Even within the pop landscape of today's mainstream country, Deana Carter's follow-up to her blockbuster Capitol debut surprises. Carter and co-producer Chris Farren demonstrate an uncanny instinct for hits: These 13 songs–five of which were co-written by Carter–-tour through Top 40s of many decades and genres. The musical and lyrical variety–rather than Carter's singing, which is breezy, not bold–is her strong suit. "You Still Shake Me" marries ZZ Top and raunchy Hank Jr., while "Never Comin' Down" has a sly, soul groove and wah-wah guitar that sounds like Bobbie Gentry swinging to Sheryl Crow. "Absence of the Heart" has flashes of Crystal Gayle at her torchiest, while "Angels Working Overtime," Carter's best vocal performance, has hip-hop style percussion, big, Mellancamp-esque acoustic guitars, and the bubbly, laughing voices of children–and somehow the pop dazzle doesn't swamp the intense narrative. Carter isn't making country music, but her confections can be delightful, even ambitious, pop stuff.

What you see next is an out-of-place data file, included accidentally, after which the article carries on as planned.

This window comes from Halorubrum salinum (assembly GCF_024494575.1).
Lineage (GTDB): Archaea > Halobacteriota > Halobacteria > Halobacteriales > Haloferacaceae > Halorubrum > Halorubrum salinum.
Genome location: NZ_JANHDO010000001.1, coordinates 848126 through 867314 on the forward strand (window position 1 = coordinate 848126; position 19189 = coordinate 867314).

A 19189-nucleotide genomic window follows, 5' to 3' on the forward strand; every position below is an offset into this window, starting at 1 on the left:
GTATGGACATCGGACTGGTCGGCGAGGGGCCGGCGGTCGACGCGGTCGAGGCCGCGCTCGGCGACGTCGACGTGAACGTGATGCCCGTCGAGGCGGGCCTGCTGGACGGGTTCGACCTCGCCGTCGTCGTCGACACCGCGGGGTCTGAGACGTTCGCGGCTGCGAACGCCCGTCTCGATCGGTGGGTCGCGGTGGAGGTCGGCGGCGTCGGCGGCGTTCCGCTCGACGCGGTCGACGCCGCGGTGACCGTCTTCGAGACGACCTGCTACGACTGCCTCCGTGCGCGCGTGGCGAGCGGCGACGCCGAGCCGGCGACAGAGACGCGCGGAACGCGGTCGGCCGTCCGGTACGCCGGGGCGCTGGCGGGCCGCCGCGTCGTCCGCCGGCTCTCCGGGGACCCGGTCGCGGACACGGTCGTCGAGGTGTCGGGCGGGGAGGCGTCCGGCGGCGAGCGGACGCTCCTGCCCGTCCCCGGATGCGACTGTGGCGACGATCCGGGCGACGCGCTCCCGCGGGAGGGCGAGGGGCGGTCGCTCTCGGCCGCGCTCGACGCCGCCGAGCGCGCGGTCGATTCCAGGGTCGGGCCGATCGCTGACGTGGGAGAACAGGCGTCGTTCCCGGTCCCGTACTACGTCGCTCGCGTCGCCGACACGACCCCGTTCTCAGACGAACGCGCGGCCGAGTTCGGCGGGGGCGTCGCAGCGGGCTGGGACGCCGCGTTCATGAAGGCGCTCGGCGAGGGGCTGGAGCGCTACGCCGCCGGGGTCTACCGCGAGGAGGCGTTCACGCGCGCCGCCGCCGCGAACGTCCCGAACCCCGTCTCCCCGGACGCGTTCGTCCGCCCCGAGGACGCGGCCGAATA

Along with hit singles and Fan Fair appearances, Christmas albums are one of the requirements for a successful career in major-label country music. Even artists with only one CD behind them are often compelled to make the second a collection of holiday favorites. Deana Carter's the exception that proves the rule. On the punningly titled Father Christmas (dad Fred, a veteran Nashville session man whose resumé includes Bridge over Troubled Water and work with Dylan and Waylon Jennings, is her sole accompanist here), the one-time multimillion seller for Capitol uses the form to reintroduce herself on an indie.